Movie screenings and events in NYC
They don’t call it Alien for nothing, and while we could talk about Sigourney Weaver in her undies for days, the nightmarish star of Ridley Scott’s 1979 landmark is mainly the vision of one man: Creature designer H.R. Giger’s obscenely phallic creation stalks a remarkably excellent cast (for a monster movie, anyway), one that includes the recently departed Harry Dean Stanton.
To think of the Holocaust as somehow a thing of the past was, in documentarian Claude Lanzmann’s view, a “moral and artistic crime.” (Brooklyn Heights residents who recently woke to swastikas sprayed on a garage door know this only too well.) Devote Saturday to Lanzmann’s towering 1985 masterwork, its nine and a half hours to be shown in two halves, or “eras,” as the filmmaker called them. The experience is saturated with unforgettable details: Nazi memos referring to corpses as “pieces,” “dirt” or “figures,” and scholar Raul Hilberg revealing how Jews had to pay—via their own liquidated assets—for one-way tickets to Auschwitz.
John Candy gave one of his more deceptively complex performances—equally touching, obnoxious and borderline surreal—in this bad-luck comedy about two business travelers (the other guy is played by Steve Martin) flung together on an odyssey after their Thanksgiving flight is waylaid in Kansas. That gravy boat never seemed so distant.
After The Ladykillers, the very idea of the Coens remaking another classic had many pundits shaking their heads. But True Grit is more of a return to Charles Portis’ source novel than a reboot of the John Wayne oater. Jeff Bridges is in fine form as irascible U.S. Marshall Rooster Cogburn, but 14-year-old Hailee Steinfeld steals the show as the vengeful orphan who hires him.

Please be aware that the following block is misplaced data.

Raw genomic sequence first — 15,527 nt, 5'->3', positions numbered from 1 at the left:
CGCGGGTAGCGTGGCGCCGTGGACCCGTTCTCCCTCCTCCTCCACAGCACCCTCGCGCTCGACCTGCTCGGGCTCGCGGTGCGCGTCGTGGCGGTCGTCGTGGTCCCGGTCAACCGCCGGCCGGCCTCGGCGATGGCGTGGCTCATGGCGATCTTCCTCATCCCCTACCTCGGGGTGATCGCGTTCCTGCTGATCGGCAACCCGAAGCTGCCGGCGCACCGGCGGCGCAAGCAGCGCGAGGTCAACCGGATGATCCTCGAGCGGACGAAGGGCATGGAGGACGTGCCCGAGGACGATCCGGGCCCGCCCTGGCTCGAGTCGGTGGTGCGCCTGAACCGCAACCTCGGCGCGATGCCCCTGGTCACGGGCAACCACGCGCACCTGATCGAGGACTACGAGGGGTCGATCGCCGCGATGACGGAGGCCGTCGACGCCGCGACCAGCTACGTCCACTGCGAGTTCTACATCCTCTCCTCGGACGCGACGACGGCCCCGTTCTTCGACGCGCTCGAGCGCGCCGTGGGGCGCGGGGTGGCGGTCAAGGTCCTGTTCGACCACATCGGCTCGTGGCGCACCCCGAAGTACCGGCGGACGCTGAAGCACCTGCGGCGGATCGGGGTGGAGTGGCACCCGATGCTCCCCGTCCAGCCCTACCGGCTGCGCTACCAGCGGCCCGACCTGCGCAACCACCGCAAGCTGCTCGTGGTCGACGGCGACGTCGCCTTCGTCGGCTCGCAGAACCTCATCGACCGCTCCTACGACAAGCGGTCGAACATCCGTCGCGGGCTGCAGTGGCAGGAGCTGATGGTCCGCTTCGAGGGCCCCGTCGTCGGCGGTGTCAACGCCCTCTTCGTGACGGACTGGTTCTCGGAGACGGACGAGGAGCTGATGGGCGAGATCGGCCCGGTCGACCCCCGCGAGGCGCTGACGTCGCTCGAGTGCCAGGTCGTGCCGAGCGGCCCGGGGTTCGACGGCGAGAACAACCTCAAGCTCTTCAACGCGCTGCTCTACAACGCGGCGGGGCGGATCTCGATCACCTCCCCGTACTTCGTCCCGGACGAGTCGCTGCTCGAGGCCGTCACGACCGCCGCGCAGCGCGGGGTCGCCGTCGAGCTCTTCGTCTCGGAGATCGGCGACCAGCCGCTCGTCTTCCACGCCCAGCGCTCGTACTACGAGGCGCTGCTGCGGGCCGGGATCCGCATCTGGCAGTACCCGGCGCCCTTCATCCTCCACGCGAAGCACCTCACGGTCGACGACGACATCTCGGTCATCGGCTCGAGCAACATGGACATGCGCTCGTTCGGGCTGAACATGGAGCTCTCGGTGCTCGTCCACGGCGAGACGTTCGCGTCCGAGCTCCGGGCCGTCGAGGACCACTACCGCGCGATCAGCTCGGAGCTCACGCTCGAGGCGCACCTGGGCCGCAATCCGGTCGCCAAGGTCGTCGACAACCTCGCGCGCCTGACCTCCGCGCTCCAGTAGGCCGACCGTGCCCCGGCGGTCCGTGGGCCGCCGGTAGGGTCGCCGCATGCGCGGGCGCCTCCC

Chances are you saw this long ago as a child, or grew up watching this Saturday matinee mythology movie endlessly replayed on TV. In either case, you owe it to yourself to return this pleasantly cheesy retelling of the Greek legend. Ray Harryhausen’s stop-motion effects are worth the price of admission alone: His skeleton army rises from the ground and wields swords against live-action warriors.
Emphasizing the prosaic and fleeting rather than the momentous and destiny-altering, this unusual Japanese film—part documentary, part fictional narrative—finds the recently deceased struggling to choose the one memory from their lives that’s most meaningful to them. It sneaks up on you, emotionally.
As subversive a studio movie as Hollywood ever made, David Fincher’s stunningly bleak serial-killer film equates the efforts of lawmen with institutionalized chaos. Seven has had a profound influence on a kind of “doom cinema,” a tribute to genius cinematographer Darius Khondji, currently being celebrated by Metrograph. He’ll be on hand for a Q&A after the screening.